NOV. 16, 2017 — The percentage of children living with one parent who live with just their father saw an increase from 12.5 percent in 2007 to 16.1 percent in 2017. That’s according to new statistics from the U.S. Census Bureau’s 2017 America’s Families and Living Arrangements table package.
“A higher percentage of children living with one parent live with their fathers than a decade ago,” said Rose Kreider, a demographer in the Fertility and Family Statistics Branch at the Census Bureau. “However, the majority of children living with one parent still live with their mothers.”
In 2017, 83.9 percent of children living with one parent live with their mothers, compared to 86.0 percent in 2012 and 87.5 percent in 2007.
Overall, nearly 20 million children under age 18 live with one parent, composing 27.1 percent of all living arrangements for children under age 18. In 2007, 25.8 percent of children under age 18 lived with one parent, and in 2012, one of the highest intervening years, 28.3 percent of children under age 18 lived with one parent.
Of children who live with one parent, the most common marital status of the mother is never married (49 percent). The most common marital status of the father is divorced (43 percent). For children who live with their mother only, the largest proportions are ages 6 to 11 (36 percent), and ages 12 to 17 (35 percent). For children who live with their father only, the largest proportions are ages 12 to 17 (43 percent), followed by the proportion ages 6 to 11 (31 percent).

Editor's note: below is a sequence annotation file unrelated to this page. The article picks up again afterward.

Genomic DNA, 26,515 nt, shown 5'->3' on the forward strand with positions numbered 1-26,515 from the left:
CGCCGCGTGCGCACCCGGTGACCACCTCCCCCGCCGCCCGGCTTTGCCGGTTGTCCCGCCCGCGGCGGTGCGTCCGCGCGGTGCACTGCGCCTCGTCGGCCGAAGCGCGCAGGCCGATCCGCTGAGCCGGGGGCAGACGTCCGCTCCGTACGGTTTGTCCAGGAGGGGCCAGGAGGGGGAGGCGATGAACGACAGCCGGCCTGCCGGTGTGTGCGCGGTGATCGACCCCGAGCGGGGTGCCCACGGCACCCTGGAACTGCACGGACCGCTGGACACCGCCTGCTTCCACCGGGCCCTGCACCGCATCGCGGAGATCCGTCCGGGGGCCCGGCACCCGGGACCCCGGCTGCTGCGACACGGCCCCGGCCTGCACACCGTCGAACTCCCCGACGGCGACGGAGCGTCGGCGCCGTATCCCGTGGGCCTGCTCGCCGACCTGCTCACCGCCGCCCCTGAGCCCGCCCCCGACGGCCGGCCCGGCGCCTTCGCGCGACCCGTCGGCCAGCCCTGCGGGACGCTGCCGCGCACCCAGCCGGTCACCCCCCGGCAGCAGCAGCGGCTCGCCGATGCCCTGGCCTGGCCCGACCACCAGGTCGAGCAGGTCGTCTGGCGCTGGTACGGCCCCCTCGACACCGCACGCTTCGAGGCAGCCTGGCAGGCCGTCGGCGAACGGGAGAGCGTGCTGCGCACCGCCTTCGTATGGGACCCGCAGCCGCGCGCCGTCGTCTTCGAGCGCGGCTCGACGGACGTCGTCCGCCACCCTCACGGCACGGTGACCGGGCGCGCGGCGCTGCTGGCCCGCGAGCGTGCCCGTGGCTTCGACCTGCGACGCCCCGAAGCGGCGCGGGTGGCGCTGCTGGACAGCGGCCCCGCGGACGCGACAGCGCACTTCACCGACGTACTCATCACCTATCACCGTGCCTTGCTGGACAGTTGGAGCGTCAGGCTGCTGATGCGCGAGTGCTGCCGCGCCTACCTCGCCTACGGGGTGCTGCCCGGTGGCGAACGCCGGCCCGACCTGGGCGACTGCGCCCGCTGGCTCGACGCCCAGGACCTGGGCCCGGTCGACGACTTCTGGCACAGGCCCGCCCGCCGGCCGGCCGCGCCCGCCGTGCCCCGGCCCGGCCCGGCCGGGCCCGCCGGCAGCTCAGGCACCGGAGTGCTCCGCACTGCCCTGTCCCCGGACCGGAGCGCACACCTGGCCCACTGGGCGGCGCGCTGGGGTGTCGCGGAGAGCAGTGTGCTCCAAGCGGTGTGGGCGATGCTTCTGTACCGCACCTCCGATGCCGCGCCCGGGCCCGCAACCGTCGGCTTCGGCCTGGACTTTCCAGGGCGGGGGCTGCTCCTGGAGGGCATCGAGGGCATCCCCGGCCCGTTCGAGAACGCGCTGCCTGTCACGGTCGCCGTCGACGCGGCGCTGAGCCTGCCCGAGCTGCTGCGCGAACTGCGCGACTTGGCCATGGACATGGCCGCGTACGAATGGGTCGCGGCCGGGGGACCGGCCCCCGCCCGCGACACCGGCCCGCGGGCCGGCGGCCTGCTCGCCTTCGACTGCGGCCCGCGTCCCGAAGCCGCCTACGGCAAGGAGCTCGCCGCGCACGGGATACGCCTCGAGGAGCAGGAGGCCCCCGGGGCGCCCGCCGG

“The age distribution of children under age 18 who live with one parent shows a higher proportion of children living with their mother only are younger than children living with their father only,” Kreider said.
There continues to be racial and ethnic variation in living arrangements for children under age 18. Today, over half (52.8 percent) of black alone children live with one parent, compared to 29.1 percent of Hispanic children and 22.4 percent of white alone children.
These statistics come from the 2017 Current Population Survey Annual Social and Economic Supplement, which has collected statistics on families for more than 60 years. The data shows characteristics of households, living arrangements, married and unmarried couples, and children.
For more information, see Families and Living Arrangements or visit census.gov.